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A ceramic sculpture and two works on paper by Salvatore Arancio have been acquired by the Contemporary Art Society for…

A ceramic sculpture and two works on paper by Salvatore Arancio have been acquired by the Contemporary Art Society for the Harris Museum in Preston, joining a display of 18th and 19th century landscapes, sculpture, ceramics, historic books, and an important but underused collection of prints from the 16th century to the present day.

The three works are a significant addition to Harris’ collection and will play an important role in their contemporary art programme – Harris Inspired – which will display works in and around the building.

Salvatore Arancio’s work explores beauty and the sublime in nature. He is fascinated by the merging of myth and science, exploring the state of suspension between the real and the fictional through an emphasis on construction and staging. Playing with images, shapes and symbols using found geological illustrations as a starting point, he suggests a sense of human inefficacy against nature, creating juxtapositions that are both beautifully evocative and deeply disquieting.

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curated by Luca Bochicchio11 July – 22 September 2019opening: Tuesday 9 July  6-9pm From July 11 to September 22 2019…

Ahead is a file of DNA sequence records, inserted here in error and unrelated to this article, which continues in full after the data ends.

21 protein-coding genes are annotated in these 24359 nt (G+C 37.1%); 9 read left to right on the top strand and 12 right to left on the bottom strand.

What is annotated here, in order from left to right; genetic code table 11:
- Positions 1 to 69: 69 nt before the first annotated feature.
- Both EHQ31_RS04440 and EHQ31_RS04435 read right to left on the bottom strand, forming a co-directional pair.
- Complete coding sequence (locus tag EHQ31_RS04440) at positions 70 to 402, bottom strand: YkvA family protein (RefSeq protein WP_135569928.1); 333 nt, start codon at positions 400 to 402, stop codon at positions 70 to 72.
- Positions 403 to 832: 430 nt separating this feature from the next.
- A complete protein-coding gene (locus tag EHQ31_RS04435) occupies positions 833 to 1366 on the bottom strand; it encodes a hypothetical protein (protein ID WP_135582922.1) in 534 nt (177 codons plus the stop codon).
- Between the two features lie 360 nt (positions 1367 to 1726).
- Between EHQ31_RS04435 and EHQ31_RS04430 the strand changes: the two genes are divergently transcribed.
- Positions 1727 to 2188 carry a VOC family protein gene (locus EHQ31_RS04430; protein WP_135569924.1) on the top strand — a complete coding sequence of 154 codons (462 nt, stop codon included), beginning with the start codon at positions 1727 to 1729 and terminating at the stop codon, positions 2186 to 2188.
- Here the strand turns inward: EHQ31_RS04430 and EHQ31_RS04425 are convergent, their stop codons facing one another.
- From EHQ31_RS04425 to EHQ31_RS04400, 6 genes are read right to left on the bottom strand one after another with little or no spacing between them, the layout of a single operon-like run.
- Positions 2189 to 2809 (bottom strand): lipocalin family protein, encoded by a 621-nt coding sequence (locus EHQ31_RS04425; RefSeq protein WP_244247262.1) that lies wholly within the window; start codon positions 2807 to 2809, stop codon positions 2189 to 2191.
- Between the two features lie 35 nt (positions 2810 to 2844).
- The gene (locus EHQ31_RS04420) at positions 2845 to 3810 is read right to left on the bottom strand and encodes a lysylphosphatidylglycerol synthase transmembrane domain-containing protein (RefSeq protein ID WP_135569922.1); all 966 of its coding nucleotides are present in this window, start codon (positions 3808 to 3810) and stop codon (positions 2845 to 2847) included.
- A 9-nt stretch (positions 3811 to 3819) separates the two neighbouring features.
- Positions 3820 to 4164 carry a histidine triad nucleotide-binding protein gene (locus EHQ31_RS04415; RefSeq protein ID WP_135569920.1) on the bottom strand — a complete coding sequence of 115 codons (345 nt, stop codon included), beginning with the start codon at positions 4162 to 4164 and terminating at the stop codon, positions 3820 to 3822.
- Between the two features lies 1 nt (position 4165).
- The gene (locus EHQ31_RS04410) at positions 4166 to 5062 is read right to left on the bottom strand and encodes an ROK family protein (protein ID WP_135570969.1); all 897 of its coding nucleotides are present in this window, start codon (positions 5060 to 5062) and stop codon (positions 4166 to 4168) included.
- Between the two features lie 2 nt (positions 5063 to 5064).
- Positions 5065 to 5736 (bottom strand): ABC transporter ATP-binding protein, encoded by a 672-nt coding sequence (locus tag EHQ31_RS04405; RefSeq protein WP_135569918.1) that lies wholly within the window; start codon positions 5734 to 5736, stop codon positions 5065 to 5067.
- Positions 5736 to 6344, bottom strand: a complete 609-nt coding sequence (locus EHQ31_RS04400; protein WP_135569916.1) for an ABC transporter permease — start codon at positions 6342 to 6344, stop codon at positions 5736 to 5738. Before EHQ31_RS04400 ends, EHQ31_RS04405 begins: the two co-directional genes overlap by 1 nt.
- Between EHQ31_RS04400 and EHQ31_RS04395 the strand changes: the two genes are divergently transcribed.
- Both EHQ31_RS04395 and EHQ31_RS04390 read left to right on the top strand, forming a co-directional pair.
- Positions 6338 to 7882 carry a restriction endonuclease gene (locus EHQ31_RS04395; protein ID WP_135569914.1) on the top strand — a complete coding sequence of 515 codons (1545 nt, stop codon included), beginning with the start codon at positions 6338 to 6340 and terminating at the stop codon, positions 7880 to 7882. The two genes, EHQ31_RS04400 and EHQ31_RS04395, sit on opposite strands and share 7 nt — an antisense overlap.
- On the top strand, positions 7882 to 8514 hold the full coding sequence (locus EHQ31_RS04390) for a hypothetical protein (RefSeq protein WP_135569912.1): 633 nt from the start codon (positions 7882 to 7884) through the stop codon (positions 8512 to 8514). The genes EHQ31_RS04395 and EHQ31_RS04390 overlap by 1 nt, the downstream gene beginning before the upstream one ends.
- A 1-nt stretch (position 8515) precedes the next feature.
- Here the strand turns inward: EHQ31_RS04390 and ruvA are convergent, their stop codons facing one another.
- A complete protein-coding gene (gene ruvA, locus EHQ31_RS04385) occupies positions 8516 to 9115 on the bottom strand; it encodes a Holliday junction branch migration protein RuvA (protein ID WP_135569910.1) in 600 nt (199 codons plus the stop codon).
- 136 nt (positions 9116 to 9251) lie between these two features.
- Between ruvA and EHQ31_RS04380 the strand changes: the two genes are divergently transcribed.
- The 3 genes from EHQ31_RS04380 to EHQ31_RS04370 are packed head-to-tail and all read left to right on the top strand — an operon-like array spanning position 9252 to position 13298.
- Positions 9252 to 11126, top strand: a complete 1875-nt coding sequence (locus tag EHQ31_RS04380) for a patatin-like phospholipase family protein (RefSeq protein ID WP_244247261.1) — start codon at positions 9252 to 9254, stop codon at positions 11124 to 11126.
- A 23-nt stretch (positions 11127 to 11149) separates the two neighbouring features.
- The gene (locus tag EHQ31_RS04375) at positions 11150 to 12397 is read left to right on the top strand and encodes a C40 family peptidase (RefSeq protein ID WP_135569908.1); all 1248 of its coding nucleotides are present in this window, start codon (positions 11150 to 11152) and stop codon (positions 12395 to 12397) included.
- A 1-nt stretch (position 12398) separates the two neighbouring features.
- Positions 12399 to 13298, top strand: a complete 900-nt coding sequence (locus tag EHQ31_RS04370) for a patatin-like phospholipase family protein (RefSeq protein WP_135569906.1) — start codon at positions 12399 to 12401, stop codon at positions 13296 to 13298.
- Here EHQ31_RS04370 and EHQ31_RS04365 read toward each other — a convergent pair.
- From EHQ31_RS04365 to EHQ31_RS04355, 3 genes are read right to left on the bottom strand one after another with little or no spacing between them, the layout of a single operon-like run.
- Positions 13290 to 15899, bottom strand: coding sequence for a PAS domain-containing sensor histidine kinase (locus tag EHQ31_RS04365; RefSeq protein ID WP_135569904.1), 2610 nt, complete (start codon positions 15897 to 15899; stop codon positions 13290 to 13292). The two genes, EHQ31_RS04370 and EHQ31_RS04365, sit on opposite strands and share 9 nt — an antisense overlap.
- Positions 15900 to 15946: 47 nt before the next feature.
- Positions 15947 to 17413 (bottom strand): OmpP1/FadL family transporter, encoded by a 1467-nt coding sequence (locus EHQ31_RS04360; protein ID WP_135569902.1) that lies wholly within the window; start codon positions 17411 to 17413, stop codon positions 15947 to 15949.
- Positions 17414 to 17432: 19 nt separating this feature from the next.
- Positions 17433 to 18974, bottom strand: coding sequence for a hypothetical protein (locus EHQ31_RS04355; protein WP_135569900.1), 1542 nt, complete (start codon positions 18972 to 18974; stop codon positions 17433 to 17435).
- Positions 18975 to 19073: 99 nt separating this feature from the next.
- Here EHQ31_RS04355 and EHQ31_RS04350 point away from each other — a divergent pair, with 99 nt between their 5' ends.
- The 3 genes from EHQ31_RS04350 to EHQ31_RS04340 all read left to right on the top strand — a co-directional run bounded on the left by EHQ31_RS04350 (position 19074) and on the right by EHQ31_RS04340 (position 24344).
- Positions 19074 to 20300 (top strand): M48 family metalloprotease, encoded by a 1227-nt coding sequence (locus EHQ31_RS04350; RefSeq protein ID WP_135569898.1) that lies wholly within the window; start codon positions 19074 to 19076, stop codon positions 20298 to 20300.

curated by Luca Bochicchio

11 July – 22 September 2019
opening: Tuesday 9 July  6-9pm

From July 11 to September 22 2019 Casa Museo Jorn presents the solo exhibition of Salvatore Arancio: Like a sort of Pompeii in reverse, curated by Luca Bochicchio, artistic director of the Museum. The exhibition is promoted by the Friends of Jorn’s House Association, under the patronage of the Municipality of Albissola Marina.

After participating in the 57th International Art Exhibition of the Venice Biennale (2017) and the solo exhibition at the White Chapel in London (2018), Salvatore Arancio arrived in Albissola with a new and site-specific project, designed and realized in situ.

Between 2017 and 2019 Arancio made numerous visits and several surveys to Casa Museo Jorn, fascinated by the situationist labyrinth that the Danish artist Asger Jorn created between 1957 and 1973 together with his friend and assistant Umberto (Berto) Gambetta.

More than by any other aspect or space in the house, Arancio was impressed by the polateraterial and pseudo-organic concretions created by Jorn and Berto in the garden, where he noticed not only the poetry of their inventive play, but the imaginative and creative potential of what we cannot see.

The artist has therefore started an experimental research, based on the modeling of the clay directly onto the shapes, surfaces and volumes of the garden, plastically detecting its negative aspects while reflecting on what cannot be seen but only potentially may exist.

Arancio focused in particular on the many elements of uncertain origin (natural or artificial) and of ambiguous and ironic paternity (by Jorn or Berto), to establish a relationship of continuity in Jorn's discourse on metamorphosis and imagination; a dialogue that develops from the language of ceramic sculpture, common to both Jorn and Arancio, and based on the complicity and collaboration of the genius loci: the local artisan shops.